Saw-wort (Serratula tinctoria)

This freshwater plants owes its name to having leaves with serrated edges.   

Scientific name: Serratula tinctoria 

Description / identification 

Saw-wort is a perennial herb of the daisy family. It can grow up to 1m tall, forming branched clusters of purple flowers between July and September. Its 3-25cm long green, basal leaves have serrated edges.  

Habitat 

Krzysztof Ziarnek, Kenraiz, CC BY-SA 4.0 <https://creativecommons.org/licenses/by-sa/4.0>, via Wikimedia Commons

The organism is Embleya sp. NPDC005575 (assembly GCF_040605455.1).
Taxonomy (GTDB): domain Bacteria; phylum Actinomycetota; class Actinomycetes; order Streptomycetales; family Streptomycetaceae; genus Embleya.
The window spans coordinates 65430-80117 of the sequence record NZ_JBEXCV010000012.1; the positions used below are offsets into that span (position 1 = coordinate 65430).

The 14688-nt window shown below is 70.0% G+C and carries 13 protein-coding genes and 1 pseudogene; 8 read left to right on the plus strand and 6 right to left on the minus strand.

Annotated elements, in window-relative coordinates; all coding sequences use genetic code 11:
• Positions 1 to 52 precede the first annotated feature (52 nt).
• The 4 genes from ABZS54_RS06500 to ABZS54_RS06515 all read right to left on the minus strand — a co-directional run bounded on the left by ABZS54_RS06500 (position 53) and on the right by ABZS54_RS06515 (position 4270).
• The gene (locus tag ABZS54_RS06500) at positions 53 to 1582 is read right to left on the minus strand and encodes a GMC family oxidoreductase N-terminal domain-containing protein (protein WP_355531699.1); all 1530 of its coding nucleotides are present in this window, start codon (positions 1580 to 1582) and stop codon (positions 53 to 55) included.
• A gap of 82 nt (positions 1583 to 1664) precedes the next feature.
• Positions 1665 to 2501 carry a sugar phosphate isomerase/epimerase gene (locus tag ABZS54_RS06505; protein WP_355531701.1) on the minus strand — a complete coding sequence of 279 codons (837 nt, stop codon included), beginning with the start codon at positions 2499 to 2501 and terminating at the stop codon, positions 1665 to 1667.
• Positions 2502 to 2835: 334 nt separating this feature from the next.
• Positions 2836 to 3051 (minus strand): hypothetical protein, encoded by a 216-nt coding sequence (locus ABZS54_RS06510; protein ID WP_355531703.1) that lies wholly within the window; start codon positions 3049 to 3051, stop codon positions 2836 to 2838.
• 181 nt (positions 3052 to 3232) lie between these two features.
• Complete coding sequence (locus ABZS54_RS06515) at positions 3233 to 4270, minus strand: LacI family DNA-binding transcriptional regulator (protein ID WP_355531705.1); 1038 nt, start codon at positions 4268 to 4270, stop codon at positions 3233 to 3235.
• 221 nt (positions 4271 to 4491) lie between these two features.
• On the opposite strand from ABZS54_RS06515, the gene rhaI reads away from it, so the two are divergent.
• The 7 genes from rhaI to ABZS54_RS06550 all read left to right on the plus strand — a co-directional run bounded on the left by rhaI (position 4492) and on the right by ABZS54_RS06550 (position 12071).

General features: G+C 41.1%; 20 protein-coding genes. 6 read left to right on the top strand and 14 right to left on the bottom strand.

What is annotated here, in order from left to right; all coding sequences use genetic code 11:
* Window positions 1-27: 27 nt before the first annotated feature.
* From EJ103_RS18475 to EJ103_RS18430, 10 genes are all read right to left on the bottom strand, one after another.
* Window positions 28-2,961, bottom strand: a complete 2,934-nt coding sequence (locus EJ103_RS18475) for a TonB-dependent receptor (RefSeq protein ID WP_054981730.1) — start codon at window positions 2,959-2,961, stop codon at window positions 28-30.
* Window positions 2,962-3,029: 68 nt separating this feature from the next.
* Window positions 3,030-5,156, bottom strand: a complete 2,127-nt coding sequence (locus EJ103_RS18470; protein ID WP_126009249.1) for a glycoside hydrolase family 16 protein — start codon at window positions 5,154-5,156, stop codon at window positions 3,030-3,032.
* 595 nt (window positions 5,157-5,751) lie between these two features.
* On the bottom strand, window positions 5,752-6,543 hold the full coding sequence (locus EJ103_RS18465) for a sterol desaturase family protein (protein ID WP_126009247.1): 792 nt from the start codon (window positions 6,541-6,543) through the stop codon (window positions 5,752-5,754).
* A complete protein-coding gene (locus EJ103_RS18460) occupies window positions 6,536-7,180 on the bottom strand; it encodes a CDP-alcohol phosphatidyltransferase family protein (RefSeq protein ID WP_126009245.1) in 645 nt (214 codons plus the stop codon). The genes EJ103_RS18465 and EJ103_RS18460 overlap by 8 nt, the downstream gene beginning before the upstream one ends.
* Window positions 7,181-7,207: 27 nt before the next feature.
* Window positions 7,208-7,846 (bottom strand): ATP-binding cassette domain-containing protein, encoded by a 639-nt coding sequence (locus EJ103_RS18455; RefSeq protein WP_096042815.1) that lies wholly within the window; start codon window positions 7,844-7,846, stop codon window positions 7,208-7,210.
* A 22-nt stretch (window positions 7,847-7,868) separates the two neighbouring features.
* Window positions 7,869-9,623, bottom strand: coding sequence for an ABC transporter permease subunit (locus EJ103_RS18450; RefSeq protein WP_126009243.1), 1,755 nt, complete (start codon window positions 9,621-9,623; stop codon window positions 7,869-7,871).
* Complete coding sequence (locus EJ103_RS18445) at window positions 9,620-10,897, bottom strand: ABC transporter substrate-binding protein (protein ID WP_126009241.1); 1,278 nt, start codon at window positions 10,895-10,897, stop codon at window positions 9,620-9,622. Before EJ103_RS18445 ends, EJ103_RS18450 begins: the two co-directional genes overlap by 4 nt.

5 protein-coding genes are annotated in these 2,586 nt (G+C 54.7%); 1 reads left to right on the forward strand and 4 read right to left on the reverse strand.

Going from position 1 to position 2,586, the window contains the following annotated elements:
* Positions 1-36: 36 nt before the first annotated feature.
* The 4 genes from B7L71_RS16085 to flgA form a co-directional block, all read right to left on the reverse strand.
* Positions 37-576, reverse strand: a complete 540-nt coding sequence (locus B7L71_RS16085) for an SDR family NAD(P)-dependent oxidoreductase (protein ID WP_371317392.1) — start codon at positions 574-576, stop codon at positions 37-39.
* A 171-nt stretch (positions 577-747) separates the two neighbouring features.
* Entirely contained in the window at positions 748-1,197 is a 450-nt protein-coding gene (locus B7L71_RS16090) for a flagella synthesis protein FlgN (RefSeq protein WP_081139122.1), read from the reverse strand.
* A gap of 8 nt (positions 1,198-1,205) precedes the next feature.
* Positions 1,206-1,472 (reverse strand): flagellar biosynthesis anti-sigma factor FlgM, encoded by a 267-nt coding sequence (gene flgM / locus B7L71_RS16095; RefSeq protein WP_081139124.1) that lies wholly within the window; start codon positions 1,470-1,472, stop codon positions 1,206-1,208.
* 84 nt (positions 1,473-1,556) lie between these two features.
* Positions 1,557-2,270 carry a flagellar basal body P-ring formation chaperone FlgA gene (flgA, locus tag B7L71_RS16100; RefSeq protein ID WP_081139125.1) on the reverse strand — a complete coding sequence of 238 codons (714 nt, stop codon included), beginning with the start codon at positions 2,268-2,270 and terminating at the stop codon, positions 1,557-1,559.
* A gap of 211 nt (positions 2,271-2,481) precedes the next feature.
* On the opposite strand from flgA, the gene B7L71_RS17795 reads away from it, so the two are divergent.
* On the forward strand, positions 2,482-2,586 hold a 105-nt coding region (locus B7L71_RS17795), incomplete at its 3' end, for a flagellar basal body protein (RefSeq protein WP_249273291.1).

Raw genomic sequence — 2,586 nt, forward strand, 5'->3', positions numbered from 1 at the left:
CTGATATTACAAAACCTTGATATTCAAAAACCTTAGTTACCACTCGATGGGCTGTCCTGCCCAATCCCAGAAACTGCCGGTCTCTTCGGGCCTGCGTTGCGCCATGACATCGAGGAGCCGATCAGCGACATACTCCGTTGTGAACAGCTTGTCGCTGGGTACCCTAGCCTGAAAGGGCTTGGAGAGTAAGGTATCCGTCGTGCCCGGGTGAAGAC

Saw-wort prefers open or partially shaded habitats such as grasslands, unimproved hay meadows, mires and open woodland. 

Distribution 

It is widespread in south-west, northern and central England and Wales, but is rare in Scotland. It’s found in a few low-lying areas of Oxfordshire, generally on Oxford Clay. 

Threats 

Saw-wort is threatened by land drainage, loss of grasslands due to biological succession and agricultural improvement. Despite it being listed as Least concern for England, it is listed in Oxfordshire’s rare plant register.